Wednesday, November 03, 2010


Read this excellent interview with Hugo Radice from Leeds University at the New Left Project. These two responses are particularly helpful:

The cuts are being justified in order not to spook the financial sector – in particular the bond markets. How accurate is that? Is the financial sector really desperate for these cuts?

Well I don’t think they are. I think the support of the city for the cuts is part of a more general ideological offensive. As far as the bond markets are concerned, my view is that throughout this crisis there has been clear evidence that there is a global savings glut. In other words there are funds available that are looking for a safe and well-remunerated outlet, and what we are seeing is that countries like the UK have actually been able to borrow with very little difficulty throughout the crisis. And this is largely because over the last thirty years or so there has been a very substantial redistribution of income from labour to capital, from wages to profits. What that has generated is a massive amount of capital available for investment in all sorts of activities. With the collapse of business investment after 2008, investors simply transferred their funds to the government bond markets instead; and in the course of this year UK bond yields – in other words the costs of government borrowing - have remained at remarkably low levels. There doesn’t seem to be any difficulty in meeting the expectations of the bond markets.

Even if this claim about the bond markets is unfounded, as you say, what does it suggest about the power of the financial sector over the political sphere that this claim is even made?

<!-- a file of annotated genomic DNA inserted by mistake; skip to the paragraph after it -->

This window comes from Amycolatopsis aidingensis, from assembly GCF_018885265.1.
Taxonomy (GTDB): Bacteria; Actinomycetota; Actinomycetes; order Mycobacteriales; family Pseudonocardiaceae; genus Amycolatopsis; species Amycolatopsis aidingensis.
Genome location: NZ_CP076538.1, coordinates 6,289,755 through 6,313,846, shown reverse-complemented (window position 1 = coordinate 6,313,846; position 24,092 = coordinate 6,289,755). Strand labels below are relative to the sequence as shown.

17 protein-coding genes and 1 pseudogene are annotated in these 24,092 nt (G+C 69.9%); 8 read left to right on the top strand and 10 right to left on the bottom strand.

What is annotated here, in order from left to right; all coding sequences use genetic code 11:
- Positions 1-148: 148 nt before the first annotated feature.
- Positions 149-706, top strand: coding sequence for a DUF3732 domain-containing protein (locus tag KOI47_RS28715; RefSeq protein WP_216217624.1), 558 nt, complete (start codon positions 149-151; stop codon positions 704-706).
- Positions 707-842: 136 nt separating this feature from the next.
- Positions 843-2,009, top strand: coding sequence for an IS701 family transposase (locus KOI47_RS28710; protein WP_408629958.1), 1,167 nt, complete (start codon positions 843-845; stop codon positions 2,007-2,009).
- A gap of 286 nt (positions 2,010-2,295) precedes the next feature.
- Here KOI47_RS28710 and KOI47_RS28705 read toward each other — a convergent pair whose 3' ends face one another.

I don’t think it’s particularly helpful to see it in terms of a power relation or a power struggle between the two. The political sphere has been moulded over several centuries around the primary task of maintaining the power of private property, maintaining the power of capital. Now there’s no honour among thieves, and so because certain sections of the ruling classes benefit from certain policies and other sections benefit from other policies there are always going to be arguments about how to move forward. It has often been argued that the city somehow has excessive power vis a vis industry, but really there is a symbiotic relationship between the city and industry, making up a more general business interest – the interest of capital as a whole. And the same applies to what we can call the political class: the system of government, the main political parties, the state apparatus, will only break with the basic interests of private property in the most exceptional circumstances.


Post a Comment

<< Home